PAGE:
If you had time to read only one scholarly paper on drought, I’d suggest this one (published in 2007) by Cook et al. It’s a comprehensive, multi-disciplinary overview that amply supports this assertion made in the first sentence of the abstract:
Severe drought is the greatest recurring natural disaster to strike North America.
The Cook et al paper reads like a forensic reconstruction of the past 1000 years, revealing
the occurrence of past “megadroughts” of unprecedented severity and duration, ones that have never been experienced by modern societies in North America. There is strong archaeological evidence for the destabilizing influence of these past droughts on advanced agricultural societies, examples that should resonate today given the increasing vulnerability of modern water-based systems to relatively short-term droughts.
Speaking of those short-term droughts, they happen to be much in the news right now. The top story in today’s print edition of the New York Times starts off:
Scorching heat and the worst drought in nearly a half-century are threatening to send food prices up, spooking consumers and leading to worries about global food costs.
Many other recent stories have referenced NOAA’s state of the climate report from last month (June), which included this sobering tidbit:
In 2012, about 56 percent of the contiguous U.S. was in moderate to extreme drought at the end of June. The last time drought was this extensive was in December 1956 when about 58 percent was in moderate to extreme drought.
At the same time, NOAA also reports:
While extensive, drought in 2012 has not been as severe or widespread, westwide, as it was in 2002-2005.
That brought back memories for me, when I was working on this archaeological story in the mid-2000s. It took me to a remote and magnificent part of Utah that I would periodically return to for the rest of the decade, reporting on additional facets of a controversy that grew out of the initial piece. (Here’s a reflective post that includes most of the links to those stories).
So for that first article, I’m interviewing two of the principal archaeologists–Kevin Jones and Duncan Metcalfe— at the main site in Utah’s Range Creek Canyon, when the conversation turns to drought. The context is Utah prehistory but the discussion also touches on the recent drought that had gripped parts of the Southwest, including Utah. At one point, Jones injects some perspective:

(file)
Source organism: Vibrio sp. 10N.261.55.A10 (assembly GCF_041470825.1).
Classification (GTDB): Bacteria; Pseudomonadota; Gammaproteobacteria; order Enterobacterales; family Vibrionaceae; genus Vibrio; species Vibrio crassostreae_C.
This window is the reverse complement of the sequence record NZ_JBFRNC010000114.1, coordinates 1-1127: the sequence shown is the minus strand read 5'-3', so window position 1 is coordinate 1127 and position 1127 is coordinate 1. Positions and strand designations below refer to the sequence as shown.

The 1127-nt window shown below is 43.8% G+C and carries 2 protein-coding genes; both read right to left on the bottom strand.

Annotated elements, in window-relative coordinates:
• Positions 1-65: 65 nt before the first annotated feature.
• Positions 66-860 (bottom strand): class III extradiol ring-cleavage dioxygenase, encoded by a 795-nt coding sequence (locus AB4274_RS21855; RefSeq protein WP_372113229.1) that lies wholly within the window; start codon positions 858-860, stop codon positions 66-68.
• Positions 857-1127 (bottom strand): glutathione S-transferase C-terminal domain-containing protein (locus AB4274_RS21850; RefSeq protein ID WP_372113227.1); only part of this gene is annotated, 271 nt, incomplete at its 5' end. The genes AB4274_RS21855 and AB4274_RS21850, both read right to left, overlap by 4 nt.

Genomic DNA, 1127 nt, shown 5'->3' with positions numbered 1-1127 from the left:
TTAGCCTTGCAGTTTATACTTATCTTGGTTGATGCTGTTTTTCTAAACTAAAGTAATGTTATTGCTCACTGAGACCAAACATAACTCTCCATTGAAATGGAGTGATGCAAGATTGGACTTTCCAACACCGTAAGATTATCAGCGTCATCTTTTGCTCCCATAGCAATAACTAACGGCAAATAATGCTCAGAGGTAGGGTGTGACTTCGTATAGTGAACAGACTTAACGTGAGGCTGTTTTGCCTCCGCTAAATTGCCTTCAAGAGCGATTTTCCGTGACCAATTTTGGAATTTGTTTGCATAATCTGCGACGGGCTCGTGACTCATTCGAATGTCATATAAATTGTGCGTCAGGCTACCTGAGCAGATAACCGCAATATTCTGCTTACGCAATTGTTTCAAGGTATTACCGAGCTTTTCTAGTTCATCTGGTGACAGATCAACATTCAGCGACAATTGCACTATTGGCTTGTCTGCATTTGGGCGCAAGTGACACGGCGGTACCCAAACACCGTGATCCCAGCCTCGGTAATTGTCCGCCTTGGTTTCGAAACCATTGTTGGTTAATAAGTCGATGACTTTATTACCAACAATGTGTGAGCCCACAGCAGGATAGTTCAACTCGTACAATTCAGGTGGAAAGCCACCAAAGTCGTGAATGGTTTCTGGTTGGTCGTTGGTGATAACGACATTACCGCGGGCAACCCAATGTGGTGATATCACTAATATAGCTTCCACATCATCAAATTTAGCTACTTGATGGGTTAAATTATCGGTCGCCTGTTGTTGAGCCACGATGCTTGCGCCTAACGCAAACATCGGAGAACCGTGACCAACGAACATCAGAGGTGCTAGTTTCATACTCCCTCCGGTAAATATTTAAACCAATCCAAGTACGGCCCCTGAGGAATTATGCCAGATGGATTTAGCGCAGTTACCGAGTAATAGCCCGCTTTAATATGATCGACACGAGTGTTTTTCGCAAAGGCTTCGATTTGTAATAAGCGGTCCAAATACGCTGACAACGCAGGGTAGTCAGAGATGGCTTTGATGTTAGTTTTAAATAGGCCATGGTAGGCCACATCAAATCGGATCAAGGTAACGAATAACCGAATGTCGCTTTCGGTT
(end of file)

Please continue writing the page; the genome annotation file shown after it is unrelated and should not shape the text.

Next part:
The drought that nearly brought this country to its knees in the 1930s wasn’t all that long.
The two archaeologists then remind me of the mega-droughts I referenced above. (Incidentally, the prehistoric Plains got nailed, too.) With that context in mind, Metcalfe wonders about modern day Utah and the United States. “Could we survive a thirty year drought?” he asks rhetorically. “Absolutely not. We don’t have that buffering capability in place.” [This is a reference to reservoirs and other means of water storage.]
Jones then muses:
Collectively, humans are very, very bad at planning for the future. We like to coast and think things are going to be the same as they are. It makes sense in terms of your own personal decision making to not always be preparing for disaster. But collectively we’re just as bad at it as we are as individuals.
Now before we go any further, let me add another wrinkle to this longer-term perspective on drought. For that, we go a 2009 paper by Woodhouse et al and this section:
Although these “warm” medieval droughts may be considered conservative analogues for future droughts, it is important to recognize that there are many reasons that the mid-12th century drought cannot be considered an exact analogue for future worst-case droughts. Besides anthropogenic warming, there have been a multitude of changes in land cover throughout the Southwest due to human activities since the late 19th century. Conversion of desert and grassland to cropland, grazing, fire suppression, introduction of invasive species, disturbances leading to soil erosion and blowing dust, and the development of urban areas have all likely had impacts on regional climate. No systematic studies on these land cover changes and their impacts on climate or drought have been undertaken, but these changes are another important reason that droughts of the past are unlikely to be an exact analogue for current and future droughts. In addition, from an impacts standpoint, droughts have a much broader range of impacts on human activities today than in the past because of today’s greater demands on limited water resources.
Fast forward to a post I wrote at the beginning of 2012 for the Yale Forum on Climate Change & the Media, in which I contend that
we have yet to appreciate what science has already learned about climate change in the distant past, specifically (tree ring) evidence of devastating, prolonged droughts.
This history and the contemporary land use changes and settlement patterns that Woodhouse et al describe gives us much to chew on in the context of today’s drought. Here’s something else from that paper we might want to keep in mind:
As far as we know, there is no reason why droughts of the duration, severity, and spatial extent experienced in the medieval period could not occur in the future. Even without the anticipated increased warming in the 21st century, droughts of the magnitude of the medieval droughts would present enormous challenges to water management agencies. Worst-case droughts of the 20th century, unlike those of the paleo record, do not contain episodes of many consecutive decades without high [water] flows, so critical for refilling of reservoirs.
Could we survive a 30-year drought? Maybe it’s a question that should be part of today’s anxious conversation on drought.